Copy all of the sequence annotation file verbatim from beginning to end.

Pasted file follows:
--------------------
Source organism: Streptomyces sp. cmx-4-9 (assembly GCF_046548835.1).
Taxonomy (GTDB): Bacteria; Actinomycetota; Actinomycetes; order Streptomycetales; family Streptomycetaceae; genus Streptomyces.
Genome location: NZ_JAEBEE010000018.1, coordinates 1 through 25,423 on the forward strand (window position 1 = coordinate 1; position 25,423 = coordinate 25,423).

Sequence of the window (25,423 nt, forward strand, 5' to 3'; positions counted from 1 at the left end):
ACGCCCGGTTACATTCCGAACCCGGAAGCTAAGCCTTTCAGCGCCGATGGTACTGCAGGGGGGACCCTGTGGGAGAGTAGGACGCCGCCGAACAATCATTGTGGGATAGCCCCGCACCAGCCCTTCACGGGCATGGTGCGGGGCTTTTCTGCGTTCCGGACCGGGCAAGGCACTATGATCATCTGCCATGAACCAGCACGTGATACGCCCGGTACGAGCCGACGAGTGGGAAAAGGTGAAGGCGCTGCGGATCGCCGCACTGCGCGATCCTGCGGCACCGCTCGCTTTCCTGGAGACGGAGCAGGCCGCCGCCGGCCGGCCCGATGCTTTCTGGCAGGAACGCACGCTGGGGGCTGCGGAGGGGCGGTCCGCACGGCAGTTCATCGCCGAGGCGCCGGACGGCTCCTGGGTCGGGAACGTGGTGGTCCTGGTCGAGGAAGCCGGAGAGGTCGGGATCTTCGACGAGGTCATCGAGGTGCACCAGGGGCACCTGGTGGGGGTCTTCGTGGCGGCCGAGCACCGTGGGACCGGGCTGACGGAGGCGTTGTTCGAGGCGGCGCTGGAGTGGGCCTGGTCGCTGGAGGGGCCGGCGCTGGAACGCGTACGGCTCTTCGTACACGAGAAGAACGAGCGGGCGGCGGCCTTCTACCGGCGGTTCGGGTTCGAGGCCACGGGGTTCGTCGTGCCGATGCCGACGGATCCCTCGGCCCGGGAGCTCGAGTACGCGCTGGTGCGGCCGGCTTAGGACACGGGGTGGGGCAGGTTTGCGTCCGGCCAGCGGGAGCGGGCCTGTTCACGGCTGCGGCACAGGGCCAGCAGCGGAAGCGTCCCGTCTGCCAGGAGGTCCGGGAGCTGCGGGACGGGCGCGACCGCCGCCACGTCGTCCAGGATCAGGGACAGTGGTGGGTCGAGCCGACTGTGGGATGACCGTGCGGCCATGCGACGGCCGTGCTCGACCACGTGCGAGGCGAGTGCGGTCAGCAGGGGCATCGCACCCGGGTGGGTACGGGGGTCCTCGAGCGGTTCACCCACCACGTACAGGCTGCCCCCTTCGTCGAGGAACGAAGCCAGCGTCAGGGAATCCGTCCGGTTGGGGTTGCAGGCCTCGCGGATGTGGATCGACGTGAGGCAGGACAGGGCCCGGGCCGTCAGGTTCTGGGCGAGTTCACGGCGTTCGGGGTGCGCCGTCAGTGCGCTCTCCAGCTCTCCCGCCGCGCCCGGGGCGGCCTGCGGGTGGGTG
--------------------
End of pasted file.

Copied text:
Source organism: Streptomyces sp. cmx-4-9 (assembly GCF_046548835.1).
Taxonomy (GTDB): Bacteria; Actinomycetota; Actinomycetes; order Streptomycetales; family Streptomycetaceae; genus Streptomyces.
Genome location: NZ_JAEBEE010000018.1, coordinates 1 through 25,423 on the forward strand (window position 1 = coordinate 1; position 25,423 = coordinate 25,423).

Sequence of the window (25,423 nt, forward strand, 5' to 3'; positions counted from 1 at the left end):
ACGCCCGGTTACATTCCGAACCCGGAAGCTAAGCCTTTCAGCGCCGATGGTACTGCAGGGGGGACCCTGTGGGAGAGTAGGACGCCGCCGAACAATCATTGTGGGATAGCCCCGCACCAGCCCTTCACGGGCATGGTGCGGGGCTTTTCTGCGTTCCGGACCGGGCAAGGCACTATGATCATCTGCCATGAACCAGCACGTGATACGCCCGGTACGAGCCGACGAGTGGGAAAAGGTGAAGGCGCTGCGGATCGCCGCACTGCGCGATCCTGCGGCACCGCTCGCTTTCCTGGAGACGGAGCAGGCCGCCGCCGGCCGGCCCGATGCTTTCTGGCAGGAACGCACGCTGGGGGCTGCGGAGGGGCGGTCCGCACGGCAGTTCATCGCCGAGGCGCCGGACGGCTCCTGGGTCGGGAACGTGGTGGTCCTGGTCGAGGAAGCCGGAGAGGTCGGGATCTTCGACGAGGTCATCGAGGTGCACCAGGGGCACCTGGTGGGGGTCTTCGTGGCGGCCGAGCACCGTGGGACCGGGCTGACGGAGGCGTTGTTCGAGGCGGCGCTGGAGTGGGCCTGGTCGCTGGAGGGGCCGGCGCTGGAACGCGTACGGCTCTTCGTACACGAGAAGAACGAGCGGGCGGCGGCCTTCTACCGGCGGTTCGGGTTCGAGGCCACGGGGTTCGTCGTGCCGATGCCGACGGATCCCTCGGCCCGGGAGCTCGAGTACGCGCTGGTGCGGCCGGCTTAGGACACGGGGTGGGGCAGGTTTGCGTCCGGCCAGCGGGAGCGGGCCTGTTCACGGCTGCGGCACAGGGCCAGCAGCGGAAGCGTCCCGTCTGCCAGGAGGTCCGGGAGCTGCGGGACGGGCGCGACCGCCGCCACGTCGTCCAGGATCAGGGACAGTGGTGGGTCGAGCCGACTGTGGGATGACCGTGCGGCCATGCGACGGCCGTGCTCGACCACGTGCGAGGCGAGTGCGGTCAGCAGGGGCATCGCACCCGGGTGGGTACGGGGGTCCTCGAGCGGTTCACCCACCACGTACAGGCTGCCCCCTTCGTCGAGGAACGAAGCCAGCGTCAGGGAATCCGTCCGGTTGGGGTTGCAGGCCTCGCGGATGTGGATCGACGTGAGGCAGGACAGGGCCCGGGCCGTCAGGTTCTGGGCGAGTTCACGGCGTTCGGGGTGCGCCGTCAGTGCGCTCTCCAGCTCTCCCGCCGCGCCCGGGGCGGCCTGCGGGTGGGTG